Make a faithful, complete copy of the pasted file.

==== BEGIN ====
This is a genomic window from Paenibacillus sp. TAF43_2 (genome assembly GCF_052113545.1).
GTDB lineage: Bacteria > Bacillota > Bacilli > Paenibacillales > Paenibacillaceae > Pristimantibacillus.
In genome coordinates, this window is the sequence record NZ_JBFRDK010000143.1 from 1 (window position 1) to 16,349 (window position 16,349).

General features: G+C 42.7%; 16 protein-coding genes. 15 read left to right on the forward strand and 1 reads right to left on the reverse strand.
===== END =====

This is a genomic window from Paenibacillus sp. TAF43_2 (genome assembly GCF_052113545.1).
GTDB lineage: Bacteria > Bacillota > Bacilli > Paenibacillales > Paenibacillaceae > Pristimantibacillus.
In genome coordinates, this window is the sequence record NZ_JBFRDK010000143.1 from 1 (window position 1) to 16,349 (window position 16,349).

General features: G+C 42.7%; 16 protein-coding genes. 15 read left to right on the forward strand and 1 reads right to left on the reverse strand.